The resistance softens the clipping, which shapes the effect. When the resistors are connected, more of the natural tube signal leaks through. There are many ways to accomplish this, and this is merely a simple example (See the "Other options" step for more info.)
To help you choose your components, here are the forward voltages for some common diodes:
~790mV -- 1N4148 (Silicon)
~265mV -- 1N60 (Germanium)
~1700mV -- LED (red)
~205mV -- Schottky 1N5819
~740mV -- 1n4001 (Silicon)
Germanium diodes tend to have softer transitions which give a non-linear, more "tubey" sound. But silicon diodes can give a sharper "square wave" metallic distortion, if that's your thing.
Before you build it:
It's important to understand that the peak signal voltages will differ greatly, amp-to-amp. No one combination of diodes will give the same effect in different amps.
And no one combination of diodes sounds good to everyone, either. Experiment! Try 2, 3, 4 or more diodes in series. Keep the sides unbalanced, or use switches to tap the signal in different ways.
(Note: on some amps, the LED(s) will actually light up--they don't in my amp, the peak voltages aren't high enough.)
Step 4: Inserting the circuit
--Don't insert at the input circuit (before the preamp.) Guitar signals are quite weak, and even if the circuit functions partially with a really hot pickup, it likely won't work at all with other guitars.
--Don't insert in the driver portion of the power amp (output transformer primary.)
--Don't insert in the output transformer secondary / speaker loop.
The last two examples will greatly attenuate (lessen) the volume of the amp, probably "fry" the diodes, and possibly ruin the power tubes or the output transformer.
So, where should it go?
--Within, or just after the preamp circuit. The red line illustrates the signal path between the preamp and the output stages. This amp has a single preamp stage, so this is the only acceptable place (in this case.)
The points B and C are all possible places to connect the clipping circuit. I chose C, since this amp is never too loud, and turning down the volume will change the character slightly. Connection point B are probably better if you wish to retain the full clipping effect when the volume control is turned down. Point A is unsuitable, due to the DC plate voltage.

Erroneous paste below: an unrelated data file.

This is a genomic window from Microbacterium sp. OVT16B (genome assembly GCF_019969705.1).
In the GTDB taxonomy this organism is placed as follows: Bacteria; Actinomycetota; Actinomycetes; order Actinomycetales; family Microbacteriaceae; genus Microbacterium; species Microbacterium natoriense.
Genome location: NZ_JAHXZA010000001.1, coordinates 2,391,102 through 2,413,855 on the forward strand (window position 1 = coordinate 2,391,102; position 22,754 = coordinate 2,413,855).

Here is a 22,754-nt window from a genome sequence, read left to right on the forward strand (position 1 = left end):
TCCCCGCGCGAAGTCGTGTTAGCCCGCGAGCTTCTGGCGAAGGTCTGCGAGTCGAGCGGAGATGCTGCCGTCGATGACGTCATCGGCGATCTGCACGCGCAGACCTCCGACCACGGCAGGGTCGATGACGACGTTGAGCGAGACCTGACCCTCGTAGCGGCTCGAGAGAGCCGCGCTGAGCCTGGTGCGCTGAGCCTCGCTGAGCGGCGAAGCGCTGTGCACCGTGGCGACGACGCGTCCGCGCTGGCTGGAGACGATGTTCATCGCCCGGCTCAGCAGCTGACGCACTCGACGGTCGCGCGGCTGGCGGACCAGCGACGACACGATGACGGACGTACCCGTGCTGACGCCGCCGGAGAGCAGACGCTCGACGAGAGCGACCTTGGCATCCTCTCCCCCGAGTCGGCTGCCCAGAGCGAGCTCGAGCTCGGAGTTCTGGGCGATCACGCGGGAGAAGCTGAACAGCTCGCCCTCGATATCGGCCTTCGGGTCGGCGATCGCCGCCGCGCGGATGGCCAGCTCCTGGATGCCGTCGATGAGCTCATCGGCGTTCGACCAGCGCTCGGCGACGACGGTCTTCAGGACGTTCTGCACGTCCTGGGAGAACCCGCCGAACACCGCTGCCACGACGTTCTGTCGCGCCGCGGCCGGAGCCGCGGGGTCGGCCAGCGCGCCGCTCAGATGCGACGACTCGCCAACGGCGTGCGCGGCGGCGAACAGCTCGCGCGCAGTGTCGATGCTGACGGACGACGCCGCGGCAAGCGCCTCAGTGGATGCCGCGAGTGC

Amps with a dual-tube preamp are ideal--any signal attenuation lost in the clipping can be recovered by increasing the gain of the second preamp stage. (Of course, that pre-supposes that you have the expertise to do so...)
There will be some attenuation with diode clipping--some signal will be lost. This isn't really tragic, however. Most players would prefer to get "that sound" at lower volumes.
Step 5: Other options...
And there are many diode types we haven't covered: zener, silicon, other LED colors, etc. Even MOSFET transistors have a voltage drop.
Flipping the asymmetry--switching the directions of all the diodes, will also have an effect. This can emphasize odd or even harmonics. Choose whichever sounds best to you.
There are a great many variations of diode clipping circuits. Here are a few links to get you started... :
-- DIY Fever: Diode Clipping
-- MOSFETs as diodes
-- AMZ - Diode clipping staturation controls
-- AMZ - "Warp" controls--balancing diode clipping
-- AMZ - Mosfets and Zeners as clipping diodes
Step 6: But how does it sound?
It definitely gives a harder-edge to the natural distortion of my amp. But it's a small amp, and the attenuation is fairly significant in the "full-on" setting.
At least one thing must be noted:
A simple mod like this isn't going to give you an over-the-top metal-chorus-delay-flange-mega-distortion effect. You're better off using a stompbox or fancy rack-mount fx unit. But if you like the sound of your amp clean, you probably will like it even better with a little "dirt."
To be honest, a good tube amp with some flexibility really brings out the character of different guitars better than the external FX. And you can always use the stompboxs with the mod anyway...